Saturday, January 14, 2012

Atascosa County and The Civil War - Part 7

The 36th Texas’ Camp Life on the San Marcos

Joseph P. Blessington, a private in the 16th Volunteer Texas Infantry, Walker’s Division wrote a memoir of his days in service and here gives us a vivid description of camp life at his encampment in Austin County, which would have been about the same as the Pleasanton men were experiencing at the time in their camp on the San Marcos.

Military discipline soon inducted us into the mysteries of camp-life, and in time we became accustomed to its daily routine, which was by no means light. At early dawn the reveille roused us from slumber. Roll-call being over, the companies were dismissed to put their quarters in order. Breakfast at 6 o’clock, A.M. In the mean time two men from each company were detailed to serve in the main-guard, to enforce discipline and guard the camp. A police guard was also appointed, who cleaned up all dirt and filth about the tents, brought water for the company, wood for the cooks, and, in fact, kept everything in order and cleanliness during the drilling of the troops.

There was a daily drill, three times a day, at the following hours, viz.:
Company Drill, at 7 o’clock, A.M.,
Company Drill, at 2 o’clock, P.M.,
Battalion Drill, at 3½ o’clock, P.M.,
and “Dress Parade” every evening at 5 o’clock; at sundown, Company Muster, for roll-call and supper. Tattoo, at 9 P.M., when the men retired to their respective quarters; fifteen minutes later, three taps of the drum was the signal for all lights to be extinguish-ed, and the camp was in darkness and quietude. These duties were conducted with regularity and precision, and performed with a promptitude and cheerfulness surprising in men who had never know restraint, and were fresh from the business and luxuries of home. Everything necessary for the comfort and convenience of the troops was furnished, and laugh, jest, and song attested the general satisfaction and good feeling of the men.1

At the 36th Texas’ Dress Parade every evening, the flag-bearer carried a Confederate flag made for them by the ladies of Hays County.2

Blessington’s last sentence expressing the “general satisfaction” of the men in his outfit was a bit at variance with Tom Smith’s observation of his cohort: “Some of the boys are dissatisfied with the camp but the most of us like its appearance better than Camp Salado.”3 So, appearance, yes; other aspects, no. But then, griping has been the sovereign right and practice of all troops since the days of Homer.

Since we know that virtually the same military routine and discipline (as the above) was observed at Camp Clark, we can infer from this daily round how busy the junior officers and non-coms were, riding herd on the hundred-odd men under their responsibility. Get them up in the morning, make sure they are fed (three times a day), see that they attend to their horses and camp tasks, get them to their training exercises and multiple drills per day, and get them to bed at night.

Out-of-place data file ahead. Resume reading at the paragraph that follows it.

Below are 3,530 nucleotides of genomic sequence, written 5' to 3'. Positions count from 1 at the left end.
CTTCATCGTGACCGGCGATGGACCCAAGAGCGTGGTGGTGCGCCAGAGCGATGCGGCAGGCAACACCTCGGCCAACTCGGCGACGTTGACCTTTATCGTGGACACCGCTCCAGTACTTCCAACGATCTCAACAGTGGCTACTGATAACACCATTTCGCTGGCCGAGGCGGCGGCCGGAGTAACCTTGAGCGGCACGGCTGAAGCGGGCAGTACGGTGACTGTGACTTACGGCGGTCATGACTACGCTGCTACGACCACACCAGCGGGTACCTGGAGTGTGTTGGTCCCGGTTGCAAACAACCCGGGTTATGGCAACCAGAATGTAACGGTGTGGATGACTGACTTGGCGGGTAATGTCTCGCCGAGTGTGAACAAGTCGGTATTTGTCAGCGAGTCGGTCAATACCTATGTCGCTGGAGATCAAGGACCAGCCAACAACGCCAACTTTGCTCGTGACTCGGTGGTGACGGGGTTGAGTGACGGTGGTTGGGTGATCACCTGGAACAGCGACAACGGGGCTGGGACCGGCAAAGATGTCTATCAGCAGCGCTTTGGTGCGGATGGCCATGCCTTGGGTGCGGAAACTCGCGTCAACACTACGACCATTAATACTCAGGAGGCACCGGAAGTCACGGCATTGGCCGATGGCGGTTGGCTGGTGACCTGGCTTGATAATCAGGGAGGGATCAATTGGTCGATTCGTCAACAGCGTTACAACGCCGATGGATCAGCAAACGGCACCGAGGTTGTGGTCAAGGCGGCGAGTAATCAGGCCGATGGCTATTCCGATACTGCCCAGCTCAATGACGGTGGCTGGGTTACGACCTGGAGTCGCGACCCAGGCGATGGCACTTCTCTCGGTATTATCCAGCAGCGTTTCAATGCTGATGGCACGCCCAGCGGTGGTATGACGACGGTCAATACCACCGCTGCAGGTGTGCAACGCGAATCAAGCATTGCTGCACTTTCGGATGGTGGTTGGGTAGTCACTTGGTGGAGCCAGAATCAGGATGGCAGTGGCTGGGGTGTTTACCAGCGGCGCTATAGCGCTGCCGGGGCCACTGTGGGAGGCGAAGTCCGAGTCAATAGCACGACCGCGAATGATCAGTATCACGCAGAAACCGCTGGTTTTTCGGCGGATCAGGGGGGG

Private Blessington, the infantryman, apparently decided to go have a look at how the horse soldiers in his camp managed. His view of the officers’ quarters:

Look into the cavalry officers’ tents, and you will find that they don’t fare so badly in camp. Neat beds are contrived; some are cots, others saplings or frames covered with cotton, and plenty of coverings. On one side is a table, with books and novels, a box of cigars, and, most likely, a bottle of “commissary.” These, with a looking-glass, and the officer’s equipments are complete.

This is his look at the field officers’ suite:

Four flies form a mess-tent; and as the colonel and staff are going to dine, we will just see what kind of fare they have. It consists of stewed beef, boiled ham, mashed potatoes, and a couple of chickens, which some of the Austin County housekeepers were kind enough to raise for them . . .

Blessington’s camp in Austin County, over near Houston in a more populated, settled part of Texas, surely provided the officers of Walker’s Division with a grander lifestyle than was likely to have existed in Camp Clark, roughly 120 miles to the west.

Officers and orderlies are always lounging or riding about head-quarters, which gave it a very gay and stirring appearance. At some distance from the colonel’s headquarters are the less pretentious headquarters of some of his subordinate officers, while, a little further on, are the modest tents of the rank and file, arraigned in streets.

He then gives us a look up and down the same kind of enlisted men’s “streets” that the officers Company E would have seen on their rounds.

The men around these are collected in groups, wearing their bell-spurs, while around each waist is dangling a huge knife, made by some village blacksmith, giving them the appearance of warriors, apparently ready for any emergency. Some are playing cards, pitch and toss, or a thousand other games known only in the army; others are dining, and grumbling at their rations, while dining, perhaps, on turkey. [Wild, of course.] The cooks are busy around a huge camp-kettle, placed on the fire, in which a joint of bacon and some peas are bubbling and bubbling around . . . A smaller vessel simmers near it; but, as the lid is on it, I cannot see its contents – most likely a brace of chickens under the wing of a fat turkey.

He wrote that if you asked the troopers where they got the chickens they would tell you “that their commissary furnished them,” but he knew it was more likely that they had had been appropriated from poultry yards of the farms they passed on their way.4

Next time: Colonel Woods and His Men . . .

Purgason, Howard. Calvin Turner, Texas Ranger
1. Blessington, Joseph Palmer. The Campaigns of Walker’s Texas Division, 21
2. Windle, Janice Woods. True Women, 264
3. Smith, Thomas. C.. Here's Yer Mule, 16-17
4. Blessington, 22-23